BYLINE: By Sally A. Downey; Philadelphia Inquirer Staff Writer
Camille Quattrone Ridarelli, 60, of Penn Valley, wife of former teen idol
Bobby Rydell, her high school sweetheart, died Monday of cancer at Lankenau
Hospital in Wynnewood.
She and Roberto Ridarelli - Bobby Rydell was a stage name - grew up blocks
from each other in South Philadelphia.
In an interview several years ago, she said that when she was a student at
St. Maria Goretti High School, "I used to see him on the trolley car when he
went to [the old] Bishop Neumann, and wait for him, but he never gave me a
second look." Rydell, then a drummer and singer with local bands, finally
asked her out a few months before his song "Kissing Time" became a hit in
Rydell's managers frowned on his having a girlfriend.
"If I did get a chance to go anywhere with him," Mrs. Ridarelli said, "they
said I was his cousin." Rydell couldn't escort her to her high school prom
because he was on tour in Australia.
After graduating from St. Maria Goretti in 1961, she worked in the payroll
department at an Oscar Mayer plant in Philadelphia and tried dating other
men. But, she said, "I really loved Bobby."
When the couple were married in 1968 at Stella Maris Catholic Church in
South Philadelphia, there were 1,000 adoring fans out front. The groom, who
had made the film Bye Bye Birdiein 1963, told the press that he and his
bride might move to Hollywood, but they stayed in the Philadelphia area.
After his recording career ended, Rydell performed in concerts and on
cruises and at casinos in Las Vegas and Atlantic City. His wife stayed home
and cared for their son, Robert, and daughter, Jennifer.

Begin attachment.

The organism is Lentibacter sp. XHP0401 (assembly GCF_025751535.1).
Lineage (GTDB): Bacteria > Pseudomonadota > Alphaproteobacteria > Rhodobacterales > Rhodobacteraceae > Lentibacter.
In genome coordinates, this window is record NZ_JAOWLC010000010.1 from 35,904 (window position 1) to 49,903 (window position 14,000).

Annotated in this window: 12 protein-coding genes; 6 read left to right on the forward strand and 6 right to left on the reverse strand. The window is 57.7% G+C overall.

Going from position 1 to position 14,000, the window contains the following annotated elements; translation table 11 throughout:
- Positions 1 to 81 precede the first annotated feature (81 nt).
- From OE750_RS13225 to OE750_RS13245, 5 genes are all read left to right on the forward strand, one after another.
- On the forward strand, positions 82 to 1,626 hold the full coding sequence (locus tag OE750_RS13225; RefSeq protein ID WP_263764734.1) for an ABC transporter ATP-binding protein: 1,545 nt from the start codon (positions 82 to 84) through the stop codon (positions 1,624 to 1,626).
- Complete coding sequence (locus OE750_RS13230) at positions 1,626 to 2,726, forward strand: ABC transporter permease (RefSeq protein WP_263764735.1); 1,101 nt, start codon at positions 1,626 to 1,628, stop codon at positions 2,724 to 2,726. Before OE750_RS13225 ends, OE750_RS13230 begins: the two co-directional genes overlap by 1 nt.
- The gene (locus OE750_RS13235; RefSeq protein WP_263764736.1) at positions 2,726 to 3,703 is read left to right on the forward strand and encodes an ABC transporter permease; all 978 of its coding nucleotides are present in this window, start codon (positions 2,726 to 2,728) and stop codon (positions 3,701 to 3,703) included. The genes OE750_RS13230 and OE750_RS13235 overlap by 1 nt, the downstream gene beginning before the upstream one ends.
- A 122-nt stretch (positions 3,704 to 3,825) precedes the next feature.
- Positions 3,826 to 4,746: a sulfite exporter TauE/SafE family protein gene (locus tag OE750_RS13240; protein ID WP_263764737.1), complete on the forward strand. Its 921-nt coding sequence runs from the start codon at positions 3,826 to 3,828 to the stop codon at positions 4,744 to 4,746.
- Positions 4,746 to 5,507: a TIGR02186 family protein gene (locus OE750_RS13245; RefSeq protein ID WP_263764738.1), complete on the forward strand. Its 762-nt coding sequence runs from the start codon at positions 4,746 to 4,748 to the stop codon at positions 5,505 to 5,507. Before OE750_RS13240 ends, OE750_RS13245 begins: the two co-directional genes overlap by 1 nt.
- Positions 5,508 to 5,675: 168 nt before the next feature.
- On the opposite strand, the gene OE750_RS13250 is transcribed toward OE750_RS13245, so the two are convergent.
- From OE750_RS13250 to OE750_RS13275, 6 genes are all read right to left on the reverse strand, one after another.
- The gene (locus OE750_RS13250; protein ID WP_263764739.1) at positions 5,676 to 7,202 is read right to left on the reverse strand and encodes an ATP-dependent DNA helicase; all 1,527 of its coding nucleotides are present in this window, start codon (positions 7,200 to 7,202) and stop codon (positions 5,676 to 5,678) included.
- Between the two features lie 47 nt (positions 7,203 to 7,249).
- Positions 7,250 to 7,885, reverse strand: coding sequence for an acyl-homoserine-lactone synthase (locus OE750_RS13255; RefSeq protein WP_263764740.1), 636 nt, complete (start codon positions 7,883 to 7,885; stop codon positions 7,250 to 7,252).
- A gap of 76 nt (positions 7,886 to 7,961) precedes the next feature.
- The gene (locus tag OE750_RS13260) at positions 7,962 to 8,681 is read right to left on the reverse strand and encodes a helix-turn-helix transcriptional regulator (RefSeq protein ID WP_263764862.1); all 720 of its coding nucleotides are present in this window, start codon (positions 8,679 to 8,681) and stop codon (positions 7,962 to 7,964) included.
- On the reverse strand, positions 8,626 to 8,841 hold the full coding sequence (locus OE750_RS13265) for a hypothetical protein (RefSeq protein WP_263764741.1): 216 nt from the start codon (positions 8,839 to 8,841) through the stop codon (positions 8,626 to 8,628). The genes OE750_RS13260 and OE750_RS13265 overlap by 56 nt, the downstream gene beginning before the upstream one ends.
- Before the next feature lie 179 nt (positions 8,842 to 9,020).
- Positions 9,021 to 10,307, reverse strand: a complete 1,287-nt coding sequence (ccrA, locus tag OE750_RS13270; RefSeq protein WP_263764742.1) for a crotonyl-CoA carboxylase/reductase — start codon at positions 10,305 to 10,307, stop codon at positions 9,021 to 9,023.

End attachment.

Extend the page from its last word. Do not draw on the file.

"She drove a station wagon, and we lived a very normal life," her daughter,
Jennifer Dulin, said. She volunteered at her children's schools and
chauffeured them to hockey and football practices and to choir and play
"She loved to cook," her daughter said, and prepared Italian specialties for
her husband. He told a reporter several years ago that thanks to his wife
and children, he hadn't regretted not moving to Hollywood.
When Camille and Rydell hosted a party for his parents' 50th wedding
anniversary in 1990, he said he hoped that he and his wife would be able to
renew their vows on their own golden anniversary.
Eleven years ago, Mrs. Ridarelli was diagnosed with breast cancer. The
cancer was in remission for several years, but returned two years ago.
Her daughter said Mrs. Ridarelli was devoted to her children and
grandchildren and nieces and nephews. Her death came five weeks after the
birth of her fourth grandchild, Caden Dulin. "She waited for him," her
daughter said. "She got to hold him before she went into the hospital."
In addition to her husband, children and grandchildren, Mrs. Ridarelli is
survived by her mother, Helen Quattrone; a sister, and a brother.
A Funeral Mass will be said at 1 p.m. Saturday at St. Margaret Catholic
Church, 210 N. Narberth Ave., Narberth. Burial will be private.
Memorial donations may be made to the Susan G. Komen Breast Cancer
Foundation, 125 S. Ninth St., Suite 2002, Philadelphia 19107.